Reply 12 of 70, by MrFlibble

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ragefury32 wrote on 2021-02-17, 02:42:
Bryan McNett did a fly.exe clone that works with 3dfx voodoo cards..which is cached here: http://ariel.ucs.unimelb.edu.au/~gjo/ […]
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Bryan McNett did a fly.exe clone that works with 3dfx voodoo cards..which is cached here:
http://ariel.ucs.unimelb.edu.au/~gjo/
<...>
I found out that I still have a copy of the fly.exe source from when Simis/Kuju open sourced the game engine (but not the FST tools) back in the early 2000s...Man, looking through the old alt.games.fst archives sure brings back memories. I only wish that those assets were somehow cached...

Since the original fly.exe source code was made public and improved upon, what was the purpose of OpenFly apart from hardware acceleration support? Was it based on the original code to any extent, or written from scratch?

On another note I ran a couple of broken ZIPs through PKZIPFIX (before I just viewed their contents with 7-Zip File Manager), just in case there could be some improvement, but alas it seems that indeed the files were stored alphabetically and break off at around the letter S. The files I checked so were SU-27.ZIP and A-4.ZIP, which also curiously have Windows PIF files instead of BAT, apparently.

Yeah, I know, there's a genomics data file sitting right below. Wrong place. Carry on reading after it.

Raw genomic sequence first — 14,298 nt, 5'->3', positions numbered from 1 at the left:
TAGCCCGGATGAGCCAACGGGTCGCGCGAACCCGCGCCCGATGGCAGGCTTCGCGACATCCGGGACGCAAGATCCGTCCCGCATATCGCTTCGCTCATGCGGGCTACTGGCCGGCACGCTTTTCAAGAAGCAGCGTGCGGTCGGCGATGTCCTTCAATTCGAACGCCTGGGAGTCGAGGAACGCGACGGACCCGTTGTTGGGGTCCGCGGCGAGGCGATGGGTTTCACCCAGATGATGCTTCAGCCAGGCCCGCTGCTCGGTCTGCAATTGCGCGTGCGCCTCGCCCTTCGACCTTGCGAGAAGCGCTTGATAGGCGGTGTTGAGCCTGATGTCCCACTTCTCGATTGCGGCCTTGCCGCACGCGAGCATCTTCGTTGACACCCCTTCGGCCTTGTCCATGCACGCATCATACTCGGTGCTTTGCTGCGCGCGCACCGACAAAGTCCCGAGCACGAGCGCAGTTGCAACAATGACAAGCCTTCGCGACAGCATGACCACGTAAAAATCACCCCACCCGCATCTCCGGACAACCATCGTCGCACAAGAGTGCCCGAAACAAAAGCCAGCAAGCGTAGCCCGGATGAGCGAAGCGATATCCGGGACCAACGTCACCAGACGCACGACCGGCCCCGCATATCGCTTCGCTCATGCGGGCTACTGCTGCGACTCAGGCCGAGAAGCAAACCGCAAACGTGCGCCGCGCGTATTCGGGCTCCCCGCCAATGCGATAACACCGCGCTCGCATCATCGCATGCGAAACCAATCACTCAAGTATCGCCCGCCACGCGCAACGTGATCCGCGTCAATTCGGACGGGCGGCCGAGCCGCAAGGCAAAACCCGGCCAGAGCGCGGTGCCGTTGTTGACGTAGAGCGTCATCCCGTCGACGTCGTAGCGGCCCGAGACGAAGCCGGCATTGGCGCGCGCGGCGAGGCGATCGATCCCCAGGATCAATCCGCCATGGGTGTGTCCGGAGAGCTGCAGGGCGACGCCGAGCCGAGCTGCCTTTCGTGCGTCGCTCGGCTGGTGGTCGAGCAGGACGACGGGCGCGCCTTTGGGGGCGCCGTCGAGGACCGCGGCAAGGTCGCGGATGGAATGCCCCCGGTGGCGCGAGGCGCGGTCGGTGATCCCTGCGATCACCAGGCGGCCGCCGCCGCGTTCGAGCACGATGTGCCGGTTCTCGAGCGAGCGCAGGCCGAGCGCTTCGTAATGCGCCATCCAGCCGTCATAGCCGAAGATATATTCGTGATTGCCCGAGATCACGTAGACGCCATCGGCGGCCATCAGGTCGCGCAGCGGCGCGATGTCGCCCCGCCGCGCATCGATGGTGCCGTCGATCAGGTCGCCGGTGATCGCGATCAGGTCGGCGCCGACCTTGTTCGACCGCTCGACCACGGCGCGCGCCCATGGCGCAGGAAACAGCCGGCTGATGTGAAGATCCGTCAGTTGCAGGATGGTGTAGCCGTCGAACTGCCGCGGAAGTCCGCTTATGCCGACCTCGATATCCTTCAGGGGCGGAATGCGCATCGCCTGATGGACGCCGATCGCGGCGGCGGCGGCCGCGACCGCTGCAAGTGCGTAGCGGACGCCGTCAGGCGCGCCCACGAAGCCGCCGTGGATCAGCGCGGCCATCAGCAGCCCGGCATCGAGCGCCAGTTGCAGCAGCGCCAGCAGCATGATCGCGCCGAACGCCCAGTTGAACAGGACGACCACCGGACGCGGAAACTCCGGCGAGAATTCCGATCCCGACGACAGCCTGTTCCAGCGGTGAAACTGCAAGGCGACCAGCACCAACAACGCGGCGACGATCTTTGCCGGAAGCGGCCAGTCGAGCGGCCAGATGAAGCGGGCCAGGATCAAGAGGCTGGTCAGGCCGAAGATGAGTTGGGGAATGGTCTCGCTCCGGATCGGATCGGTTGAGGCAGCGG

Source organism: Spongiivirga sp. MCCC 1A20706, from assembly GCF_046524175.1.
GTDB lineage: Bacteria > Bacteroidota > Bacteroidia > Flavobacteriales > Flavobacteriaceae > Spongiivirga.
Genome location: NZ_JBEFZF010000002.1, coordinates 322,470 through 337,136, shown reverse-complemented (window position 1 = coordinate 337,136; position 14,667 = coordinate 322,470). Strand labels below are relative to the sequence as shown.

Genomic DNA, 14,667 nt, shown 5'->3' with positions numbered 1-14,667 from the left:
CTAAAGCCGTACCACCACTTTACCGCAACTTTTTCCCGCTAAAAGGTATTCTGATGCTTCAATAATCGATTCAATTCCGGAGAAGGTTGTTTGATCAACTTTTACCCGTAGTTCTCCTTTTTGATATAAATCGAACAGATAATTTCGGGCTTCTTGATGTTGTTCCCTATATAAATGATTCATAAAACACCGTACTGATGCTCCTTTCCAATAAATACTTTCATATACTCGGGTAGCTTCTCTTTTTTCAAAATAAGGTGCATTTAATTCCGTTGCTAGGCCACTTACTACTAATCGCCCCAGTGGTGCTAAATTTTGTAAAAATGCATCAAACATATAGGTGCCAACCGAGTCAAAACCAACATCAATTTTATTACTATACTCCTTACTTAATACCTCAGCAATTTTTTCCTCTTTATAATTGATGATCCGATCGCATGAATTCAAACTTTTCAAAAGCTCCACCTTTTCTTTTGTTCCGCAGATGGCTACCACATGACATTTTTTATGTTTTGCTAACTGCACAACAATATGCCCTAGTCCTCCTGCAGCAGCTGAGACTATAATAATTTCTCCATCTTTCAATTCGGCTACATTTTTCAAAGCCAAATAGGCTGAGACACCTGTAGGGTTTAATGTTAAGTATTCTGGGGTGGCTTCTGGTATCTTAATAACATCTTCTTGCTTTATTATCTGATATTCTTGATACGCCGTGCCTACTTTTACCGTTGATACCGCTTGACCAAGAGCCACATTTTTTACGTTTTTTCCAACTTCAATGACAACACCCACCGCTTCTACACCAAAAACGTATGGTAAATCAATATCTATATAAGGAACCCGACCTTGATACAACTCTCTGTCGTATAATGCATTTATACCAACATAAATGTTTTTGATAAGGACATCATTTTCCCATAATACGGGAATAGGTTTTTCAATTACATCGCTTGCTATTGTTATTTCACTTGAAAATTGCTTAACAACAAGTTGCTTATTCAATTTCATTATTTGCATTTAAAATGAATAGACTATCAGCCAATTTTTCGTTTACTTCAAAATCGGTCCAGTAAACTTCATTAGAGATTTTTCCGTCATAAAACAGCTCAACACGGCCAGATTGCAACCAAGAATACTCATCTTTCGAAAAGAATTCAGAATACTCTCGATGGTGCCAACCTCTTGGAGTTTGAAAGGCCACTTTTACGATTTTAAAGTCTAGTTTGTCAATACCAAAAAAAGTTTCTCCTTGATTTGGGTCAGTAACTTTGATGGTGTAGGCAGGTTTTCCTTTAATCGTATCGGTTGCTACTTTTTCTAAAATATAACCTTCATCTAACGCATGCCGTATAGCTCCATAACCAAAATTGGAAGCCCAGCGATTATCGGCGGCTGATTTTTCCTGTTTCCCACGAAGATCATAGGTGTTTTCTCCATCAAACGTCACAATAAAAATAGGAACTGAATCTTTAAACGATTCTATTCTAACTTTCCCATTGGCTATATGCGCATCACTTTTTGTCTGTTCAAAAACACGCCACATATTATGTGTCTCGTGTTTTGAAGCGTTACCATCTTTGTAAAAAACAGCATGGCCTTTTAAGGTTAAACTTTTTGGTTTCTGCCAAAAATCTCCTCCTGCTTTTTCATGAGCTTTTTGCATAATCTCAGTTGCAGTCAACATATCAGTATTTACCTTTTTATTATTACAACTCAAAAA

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Reply 13 of 70, by vetz

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ragefury32 wrote on 2021-02-18, 02:28:

Greg O and McNett got released versions of Fly that takes advantage of Rendition RRedline for Greg's Verite 1000 (Redfly) and OpenGL targeting McNett's 3dfx Voodoo (Openfly), respectively. Those could support non-palette textures and ran on Windows...but you’ll need non-FST tools to author for it. It's really too bad that even after the fly.exe sourcecode was released that many features were not backported for it, nor were anything new besides eye candy.

Rendition Redline support (Redfly) is not on any list that I know of, where can this version be found?

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Reply 14 of 70, by ragefury32

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vetz wrote on 2021-02-19, 15:12:
ragefury32 wrote on 2021-02-18, 02:28: